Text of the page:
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People Remember Prices More Easily If They Have Fewer Syllables

Date:
June 23, 2006
Source:
University of Chicago Press Journals
Summary:
In the first study to combine theories of working memory and numerical cognition, researchers find that every extra syllable in a product's price decreases its chances of being remembered by 20 percent. The researchers explain this effect by the fact that our phonological loop â�" an important regulator of memory â�" can only hold 1.5 to 2 seconds of spoken information.
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In the first study to combine theories of working memory and numerical cognition, researchers find that every extra syllable in a product's price decreases its chances of being remembered by 20 percent. The researchers explain this effect by the fact that our phonological loop – an important regulator of memory – can only hold 1.5 to 2 seconds of spoken information.

"It is not the length of the price in digits that determines how difficult it is to memorize, but rather how many syllables this price has when read," explain Marc Vanheule, Gilles Laurent (both HEC School of Management, Paris) and Xavier Dreze (University of Pennsylvania). "Faster speakers are better at immediate price recall because they can fit more syllables into the phonological loop."

In a study forthcoming in the September issue of the Journal of Consumer Research, the authors show that people who use memorization techniques to shorten the number of syllables have better recall (e.g. read 5,325 as 'five three two five' as opposed to 'five thousand three hundred and twenty five'). Interestingly, the researchers also found that Hungarians, who tend to be faster speakers, have better price recall.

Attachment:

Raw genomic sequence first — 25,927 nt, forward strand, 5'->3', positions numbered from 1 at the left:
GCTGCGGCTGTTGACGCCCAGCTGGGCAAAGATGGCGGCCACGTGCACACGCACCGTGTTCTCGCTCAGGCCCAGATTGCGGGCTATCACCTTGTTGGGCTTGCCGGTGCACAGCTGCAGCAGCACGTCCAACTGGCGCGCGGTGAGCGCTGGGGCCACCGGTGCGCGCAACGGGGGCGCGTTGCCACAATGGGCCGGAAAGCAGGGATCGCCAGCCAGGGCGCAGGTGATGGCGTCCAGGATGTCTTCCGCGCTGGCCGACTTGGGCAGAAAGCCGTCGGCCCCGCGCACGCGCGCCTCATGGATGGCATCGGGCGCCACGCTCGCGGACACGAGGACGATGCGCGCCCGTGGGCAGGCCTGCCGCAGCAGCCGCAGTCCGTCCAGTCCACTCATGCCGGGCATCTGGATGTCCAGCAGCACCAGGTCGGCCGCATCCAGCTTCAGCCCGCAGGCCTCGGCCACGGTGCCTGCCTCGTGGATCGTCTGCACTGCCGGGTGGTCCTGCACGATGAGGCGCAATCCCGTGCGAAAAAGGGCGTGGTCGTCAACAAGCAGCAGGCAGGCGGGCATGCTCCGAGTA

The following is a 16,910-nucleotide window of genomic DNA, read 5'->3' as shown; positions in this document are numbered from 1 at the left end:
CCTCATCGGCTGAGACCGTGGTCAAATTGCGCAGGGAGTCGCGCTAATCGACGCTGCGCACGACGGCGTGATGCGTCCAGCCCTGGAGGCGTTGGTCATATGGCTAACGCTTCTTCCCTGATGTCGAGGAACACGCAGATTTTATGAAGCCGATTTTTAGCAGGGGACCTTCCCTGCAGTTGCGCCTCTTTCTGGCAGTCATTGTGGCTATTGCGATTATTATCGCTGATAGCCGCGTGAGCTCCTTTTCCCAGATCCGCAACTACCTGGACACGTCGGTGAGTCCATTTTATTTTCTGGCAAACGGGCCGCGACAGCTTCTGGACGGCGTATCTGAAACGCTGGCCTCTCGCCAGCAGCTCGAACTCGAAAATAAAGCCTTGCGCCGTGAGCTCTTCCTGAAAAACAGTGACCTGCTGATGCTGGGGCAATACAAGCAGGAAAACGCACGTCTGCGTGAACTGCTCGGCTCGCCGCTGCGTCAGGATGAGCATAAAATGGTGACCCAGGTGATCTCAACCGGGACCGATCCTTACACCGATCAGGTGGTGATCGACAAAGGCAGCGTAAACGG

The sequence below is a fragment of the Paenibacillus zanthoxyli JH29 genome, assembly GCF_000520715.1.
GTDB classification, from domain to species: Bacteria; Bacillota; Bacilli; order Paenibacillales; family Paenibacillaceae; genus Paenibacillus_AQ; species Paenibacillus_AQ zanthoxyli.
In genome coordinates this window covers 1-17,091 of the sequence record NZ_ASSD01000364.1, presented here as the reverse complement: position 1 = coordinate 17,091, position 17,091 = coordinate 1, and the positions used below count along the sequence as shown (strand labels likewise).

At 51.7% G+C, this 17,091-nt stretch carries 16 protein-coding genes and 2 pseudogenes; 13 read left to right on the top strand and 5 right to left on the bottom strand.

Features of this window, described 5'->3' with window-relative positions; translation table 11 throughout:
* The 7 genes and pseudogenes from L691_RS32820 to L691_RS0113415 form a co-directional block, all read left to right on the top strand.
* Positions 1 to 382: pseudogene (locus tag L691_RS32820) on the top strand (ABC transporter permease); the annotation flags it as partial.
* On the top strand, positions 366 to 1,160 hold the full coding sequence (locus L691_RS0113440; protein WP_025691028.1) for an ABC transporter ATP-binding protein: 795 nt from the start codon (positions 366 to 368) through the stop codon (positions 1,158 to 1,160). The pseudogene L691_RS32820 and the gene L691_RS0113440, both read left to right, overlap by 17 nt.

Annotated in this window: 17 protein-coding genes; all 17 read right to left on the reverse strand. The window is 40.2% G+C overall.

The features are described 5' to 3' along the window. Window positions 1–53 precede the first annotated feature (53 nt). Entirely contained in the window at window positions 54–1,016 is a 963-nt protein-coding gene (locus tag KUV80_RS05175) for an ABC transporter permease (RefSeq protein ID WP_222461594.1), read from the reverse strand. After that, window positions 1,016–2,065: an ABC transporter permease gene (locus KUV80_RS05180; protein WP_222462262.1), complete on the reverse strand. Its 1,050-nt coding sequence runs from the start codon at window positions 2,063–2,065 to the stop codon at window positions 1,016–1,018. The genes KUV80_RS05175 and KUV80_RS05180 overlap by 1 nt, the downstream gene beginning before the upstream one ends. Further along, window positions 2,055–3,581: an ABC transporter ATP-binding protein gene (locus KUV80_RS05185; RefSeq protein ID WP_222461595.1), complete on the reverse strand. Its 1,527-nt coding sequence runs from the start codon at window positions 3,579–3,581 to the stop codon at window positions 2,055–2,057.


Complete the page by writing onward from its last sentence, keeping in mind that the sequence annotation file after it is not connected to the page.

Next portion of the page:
However, consumers store information both verbally and visually, say the researchers. Thus, unusual looking prices, such as $8.88, are recalled better than typical looking prices. People also store magnitude information about prices, remembering approximate figures when they forget the exact price: "We show that prices are encoded in multiple ways and that each form of encoding affects the way prices are remembered."

Reference: Marc Vanhuele, Gilles Laurent and  Xavier Dreze. "Consumers' Immediate Memory for Prices" Journal of Consumer Research. September 2006.


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The above post is reprinted from materials provided by University of Chicago Press Journals. Note: Materials may be edited for content and length.


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University of Chicago Press Journals. "People Remember Prices More Easily If They Have Fewer Syllables." ScienceDaily. ScienceDaily, 23 June 2006. <www.sciencedaily.com/releases/2006/06/060623001231.htm>.
University of Chicago Press Journals. (2006, June 23). People Remember Prices More Easily If They Have Fewer Syllables. ScienceDaily. Retrieved September 2, 2015 from www.sciencedaily.com/releases/2006/06/060623001231.htm
University of Chicago Press Journals. "People Remember Prices More Easily If They Have Fewer Syllables." ScienceDaily. www.sciencedaily.com/releases/2006/06/060623001231.htm (accessed September 2, 2015).

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